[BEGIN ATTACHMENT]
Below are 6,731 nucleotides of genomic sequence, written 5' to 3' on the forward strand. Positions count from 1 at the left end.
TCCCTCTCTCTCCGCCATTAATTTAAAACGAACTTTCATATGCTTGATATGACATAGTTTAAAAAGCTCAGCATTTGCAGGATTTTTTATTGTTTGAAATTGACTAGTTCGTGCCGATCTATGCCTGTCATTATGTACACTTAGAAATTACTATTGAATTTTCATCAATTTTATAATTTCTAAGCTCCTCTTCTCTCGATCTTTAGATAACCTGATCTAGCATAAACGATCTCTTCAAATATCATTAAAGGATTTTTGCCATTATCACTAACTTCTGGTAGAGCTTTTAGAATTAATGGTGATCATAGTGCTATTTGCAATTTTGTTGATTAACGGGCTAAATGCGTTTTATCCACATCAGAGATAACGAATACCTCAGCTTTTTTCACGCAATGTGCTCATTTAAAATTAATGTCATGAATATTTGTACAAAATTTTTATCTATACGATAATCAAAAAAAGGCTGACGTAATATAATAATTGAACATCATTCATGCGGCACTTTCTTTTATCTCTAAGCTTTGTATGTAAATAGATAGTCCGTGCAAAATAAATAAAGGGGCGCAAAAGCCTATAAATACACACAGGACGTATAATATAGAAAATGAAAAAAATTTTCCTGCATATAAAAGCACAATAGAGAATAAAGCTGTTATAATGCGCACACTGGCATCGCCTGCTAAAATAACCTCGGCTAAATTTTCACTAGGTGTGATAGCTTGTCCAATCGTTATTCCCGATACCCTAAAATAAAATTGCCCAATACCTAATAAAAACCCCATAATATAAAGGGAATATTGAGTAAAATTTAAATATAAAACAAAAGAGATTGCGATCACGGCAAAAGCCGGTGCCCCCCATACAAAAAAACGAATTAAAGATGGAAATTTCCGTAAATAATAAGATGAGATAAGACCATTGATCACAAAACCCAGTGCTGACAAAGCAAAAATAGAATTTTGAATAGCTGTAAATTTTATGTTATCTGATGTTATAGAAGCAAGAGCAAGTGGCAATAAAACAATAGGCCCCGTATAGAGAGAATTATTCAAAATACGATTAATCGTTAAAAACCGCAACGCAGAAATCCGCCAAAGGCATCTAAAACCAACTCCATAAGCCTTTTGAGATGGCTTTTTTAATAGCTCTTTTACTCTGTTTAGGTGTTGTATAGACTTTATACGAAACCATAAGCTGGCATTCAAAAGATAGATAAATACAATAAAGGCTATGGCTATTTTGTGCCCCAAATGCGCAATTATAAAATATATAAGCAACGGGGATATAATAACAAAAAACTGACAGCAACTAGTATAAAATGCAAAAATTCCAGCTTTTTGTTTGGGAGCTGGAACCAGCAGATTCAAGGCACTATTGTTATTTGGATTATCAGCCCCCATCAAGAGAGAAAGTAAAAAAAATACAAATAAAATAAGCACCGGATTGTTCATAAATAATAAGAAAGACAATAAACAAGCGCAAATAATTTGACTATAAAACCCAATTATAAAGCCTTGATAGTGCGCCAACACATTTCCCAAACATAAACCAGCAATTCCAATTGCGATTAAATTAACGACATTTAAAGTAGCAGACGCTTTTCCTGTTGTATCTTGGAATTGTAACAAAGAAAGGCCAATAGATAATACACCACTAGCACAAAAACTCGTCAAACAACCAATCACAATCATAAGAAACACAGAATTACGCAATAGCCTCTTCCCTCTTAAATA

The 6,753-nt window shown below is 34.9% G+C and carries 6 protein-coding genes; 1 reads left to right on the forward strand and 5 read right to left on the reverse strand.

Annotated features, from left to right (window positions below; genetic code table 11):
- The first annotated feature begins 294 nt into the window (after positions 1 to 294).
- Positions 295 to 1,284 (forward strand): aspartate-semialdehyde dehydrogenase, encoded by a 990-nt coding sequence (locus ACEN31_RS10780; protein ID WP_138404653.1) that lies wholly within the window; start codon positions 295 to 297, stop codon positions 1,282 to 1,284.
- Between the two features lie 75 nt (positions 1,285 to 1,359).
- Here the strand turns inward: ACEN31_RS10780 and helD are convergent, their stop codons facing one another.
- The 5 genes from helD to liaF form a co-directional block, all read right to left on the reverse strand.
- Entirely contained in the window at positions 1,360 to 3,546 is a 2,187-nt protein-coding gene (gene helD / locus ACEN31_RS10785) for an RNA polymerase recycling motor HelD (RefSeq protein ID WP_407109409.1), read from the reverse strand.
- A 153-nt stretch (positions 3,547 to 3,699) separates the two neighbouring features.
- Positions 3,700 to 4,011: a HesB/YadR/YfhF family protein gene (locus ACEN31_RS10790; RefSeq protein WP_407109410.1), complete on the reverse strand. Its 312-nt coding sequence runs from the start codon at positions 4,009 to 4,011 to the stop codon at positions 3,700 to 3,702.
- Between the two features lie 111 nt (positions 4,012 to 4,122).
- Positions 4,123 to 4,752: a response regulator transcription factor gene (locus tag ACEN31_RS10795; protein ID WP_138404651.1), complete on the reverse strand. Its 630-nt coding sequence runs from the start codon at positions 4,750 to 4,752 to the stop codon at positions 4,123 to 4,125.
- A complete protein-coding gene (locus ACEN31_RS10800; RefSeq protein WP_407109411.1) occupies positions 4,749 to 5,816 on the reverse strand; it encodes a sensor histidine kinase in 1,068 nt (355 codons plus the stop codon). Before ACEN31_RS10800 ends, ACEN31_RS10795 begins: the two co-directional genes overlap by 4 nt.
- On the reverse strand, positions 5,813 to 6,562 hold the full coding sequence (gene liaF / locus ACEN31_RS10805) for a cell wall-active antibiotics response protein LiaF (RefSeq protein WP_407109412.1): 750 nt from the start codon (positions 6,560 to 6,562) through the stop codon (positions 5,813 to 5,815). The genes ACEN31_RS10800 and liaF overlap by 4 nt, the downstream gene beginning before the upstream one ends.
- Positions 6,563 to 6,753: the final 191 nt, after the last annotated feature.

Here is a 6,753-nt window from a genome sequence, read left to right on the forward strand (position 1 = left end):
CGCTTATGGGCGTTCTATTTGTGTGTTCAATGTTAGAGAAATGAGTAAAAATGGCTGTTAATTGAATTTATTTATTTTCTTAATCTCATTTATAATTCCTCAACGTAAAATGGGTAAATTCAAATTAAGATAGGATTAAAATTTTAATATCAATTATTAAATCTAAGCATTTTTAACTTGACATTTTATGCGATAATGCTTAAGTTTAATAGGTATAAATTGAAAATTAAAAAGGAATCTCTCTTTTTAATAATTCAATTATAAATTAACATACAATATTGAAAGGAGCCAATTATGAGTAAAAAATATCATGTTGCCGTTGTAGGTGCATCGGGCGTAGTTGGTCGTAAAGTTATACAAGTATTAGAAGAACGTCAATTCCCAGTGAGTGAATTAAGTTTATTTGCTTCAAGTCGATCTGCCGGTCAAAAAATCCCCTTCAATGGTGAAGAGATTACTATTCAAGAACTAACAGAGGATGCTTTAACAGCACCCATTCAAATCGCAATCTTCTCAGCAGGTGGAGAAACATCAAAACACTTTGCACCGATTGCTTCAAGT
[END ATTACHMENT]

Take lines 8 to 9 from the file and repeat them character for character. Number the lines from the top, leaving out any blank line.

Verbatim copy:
- Here the strand turns inward: ACEN31_RS10780 and helD are convergent, their stop codons facing one another.
- The 5 genes from helD to liaF form a co-directional block, all read right to left on the reverse strand.